Democratic Senator Dianne Feinstein of California says that inviting Prime Minister Netanyahu to address Congress during an Israeli election period is “highly inappropriate” and that imposing new sanctions on Iran at this time is “reckless and dangerous.”
- A Cut-and-keep Week
- A Political Stunt Netanyahu Might Regret
- Oren Calls on PM to Cancel Speech to Congress
- Ex-U.S. General Blasts Netanyahu’s Congress Talk
- U.S. Officials: Netanyahu 'Playing Politics' at Expense of Ties
- Sanctions on Iran Are the Real Issue
- WATCH: Bill Maher Slams Howard Dean
- WATCH: Krauthammer Slams Obama on Israel
- Feinstein: 'We Need Special Operations on the Ground'
- 'Iran Deal Unlikely by March'
- U.S. Democrats Invite Netanyahu to Meet
- Sen. Feinstein Continues Criticizing PM
- Report: PM Sought to Nix Mossad Briefing for Senators on Iran
- WATCH: Shalev Analyzes Netanyahu Speech Impact on Israel Election
- 'Iran Deal Doesn't Threaten Israel's Survival'
- Natanzyahu Is Responsible
Feinstein’s statement to Haaretz comes against the backdrop of the growing backlash against Netanyahu’s upcoming March 3 speech to Congress, which is already causing some Democratic lawmakers to rethink their support for the Iran sanctions bill proposed by Democratic Senator Robert Menendez from New Jersey and Republican Senator Mark Kirk from Illinois.
According to journalist Laura Rozen of Al-Monitor, Menendez is trying to salvage what remains of Democratic support for his bill by proposing that any vote would be postponed till March 26, the target date by which Iran and Washington are to reach an agreement in principle on Iran’s nuclear program.
The liberal Feinstein, who is not one of the 12 Democratic co-sponsors of the Kirk-Menendez bill, said in a statement to Haaretz: "Inviting Prime Minister Netanyahu without consulting the administration is clearly a breach of protocol and an unwelcome injection of partisan politics into our foreign policy. It puts the United States in the middle of Israel’s election, which is highly inappropriate.”
Feinstein added “I also believe imposing additional sanctions on Iran in the midst of negotiations — which is what Netanyahu will reportedly discuss — would collapse the negotiations and ruin a historic diplomatic opportunity. Imposing sanctions now is reckless and dangerous.”
The backlash against the Boehner-Netanyahu gambit reached fever pitch on Saturday, embraced by not only editorial and op-eds in liberal leaning news organizations such as the New York Times and Boston Globe, but even traditionally Netanyahu-adoring channels such Fox News. In a scathing attack on both Netanyahu and Boehner, Fox’s Chris Wallace described the move as “wicked,” “dicey politics” and “an egregious snub” of the American president, while anchorman Shepard Smith wondered “Do they think we’re morons over there?”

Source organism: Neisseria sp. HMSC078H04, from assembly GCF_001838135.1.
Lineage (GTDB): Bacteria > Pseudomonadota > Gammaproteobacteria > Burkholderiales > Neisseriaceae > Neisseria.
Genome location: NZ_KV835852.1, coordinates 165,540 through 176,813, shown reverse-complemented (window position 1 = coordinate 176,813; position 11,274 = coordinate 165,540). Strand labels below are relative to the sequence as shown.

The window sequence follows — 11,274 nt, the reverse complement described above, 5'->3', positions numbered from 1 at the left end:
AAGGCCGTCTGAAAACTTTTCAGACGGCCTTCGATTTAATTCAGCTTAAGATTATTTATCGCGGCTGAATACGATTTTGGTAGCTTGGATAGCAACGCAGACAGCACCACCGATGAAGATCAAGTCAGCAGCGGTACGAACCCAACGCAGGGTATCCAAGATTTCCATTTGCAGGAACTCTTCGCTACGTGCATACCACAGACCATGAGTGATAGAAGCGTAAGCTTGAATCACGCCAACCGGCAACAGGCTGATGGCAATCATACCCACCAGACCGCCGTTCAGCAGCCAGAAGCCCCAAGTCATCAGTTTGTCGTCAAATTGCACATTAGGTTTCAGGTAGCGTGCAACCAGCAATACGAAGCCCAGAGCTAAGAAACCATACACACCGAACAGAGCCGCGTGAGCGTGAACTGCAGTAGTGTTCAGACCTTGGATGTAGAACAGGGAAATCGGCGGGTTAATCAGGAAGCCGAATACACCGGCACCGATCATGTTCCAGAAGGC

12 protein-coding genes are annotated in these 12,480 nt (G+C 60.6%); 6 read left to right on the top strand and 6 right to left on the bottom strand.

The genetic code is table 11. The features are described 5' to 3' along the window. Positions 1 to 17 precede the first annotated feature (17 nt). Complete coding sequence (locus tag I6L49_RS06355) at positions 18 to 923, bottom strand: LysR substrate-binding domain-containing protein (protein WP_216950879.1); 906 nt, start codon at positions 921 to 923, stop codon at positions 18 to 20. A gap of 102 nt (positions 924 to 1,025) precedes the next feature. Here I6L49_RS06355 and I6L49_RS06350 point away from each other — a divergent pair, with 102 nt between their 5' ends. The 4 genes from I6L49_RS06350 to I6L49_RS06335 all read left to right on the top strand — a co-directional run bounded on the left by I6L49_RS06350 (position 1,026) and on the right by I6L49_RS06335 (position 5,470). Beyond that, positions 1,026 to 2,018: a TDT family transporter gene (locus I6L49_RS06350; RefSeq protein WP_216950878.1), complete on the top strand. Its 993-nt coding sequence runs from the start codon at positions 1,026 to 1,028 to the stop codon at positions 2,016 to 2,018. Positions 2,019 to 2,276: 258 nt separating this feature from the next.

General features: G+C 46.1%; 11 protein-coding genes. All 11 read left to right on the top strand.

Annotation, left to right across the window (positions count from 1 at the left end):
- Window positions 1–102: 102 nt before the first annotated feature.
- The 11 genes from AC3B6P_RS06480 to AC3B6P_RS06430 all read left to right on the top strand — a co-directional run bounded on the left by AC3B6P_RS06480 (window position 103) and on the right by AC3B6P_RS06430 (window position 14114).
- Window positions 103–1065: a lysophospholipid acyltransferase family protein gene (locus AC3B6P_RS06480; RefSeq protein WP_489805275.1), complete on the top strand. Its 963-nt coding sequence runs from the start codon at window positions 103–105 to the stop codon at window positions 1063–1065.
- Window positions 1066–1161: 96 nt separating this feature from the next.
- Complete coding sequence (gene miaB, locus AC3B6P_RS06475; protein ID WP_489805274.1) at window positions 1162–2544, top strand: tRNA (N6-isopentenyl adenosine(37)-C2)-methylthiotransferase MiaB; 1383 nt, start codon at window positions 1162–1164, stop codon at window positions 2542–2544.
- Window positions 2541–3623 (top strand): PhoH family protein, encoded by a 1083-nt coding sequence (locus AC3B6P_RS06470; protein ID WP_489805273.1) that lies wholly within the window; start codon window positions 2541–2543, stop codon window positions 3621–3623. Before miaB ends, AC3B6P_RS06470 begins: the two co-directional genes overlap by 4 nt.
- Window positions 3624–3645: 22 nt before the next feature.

New York Times columnist David Brooks, who was criticized earlier this month for his laudatory column on Netanyahu entitled “The Age of Bibi,” said on PBS that Netanyahu’s invitation was “unwise” and “bad for Israel.” His liberal counterpart Mark Shields went much further: He described the Netanyahu speech as “irresponsible” and “sordid."
The new controversy promises to garner significant media attention on this Thursday’s meeting of the Senate Banking Committee, which is slated to vote on the Kirk-Menendez bill. The deliberations may cast new light on whether Republicans plan to push ahead with a Senate vote on the sanctions bill despite dwindling Democratic support or whether they will agree to postpone, as Menendez is proposing.
If they go forward, as Republican Senator Lindsey Graham promised Netanyahu during his last visit to Israel, the Republicans risk losing Democratic support and turning the bill into a completely partisan matter. They would also be conceding the possibility that they would be unable to garner the 67-vote majority needed to override the presidential veto that Obama has promised.
But if the Republicans agree to wait it out until late March or early April, they are risking a vote that will take place after an agreement in principle between Washington and Tehran is reached. That could prove to be an exercise in futility with no real impact and could also be seen by the American public as a direct sabotage of a deal which, according to most polls, a majority of Americans support.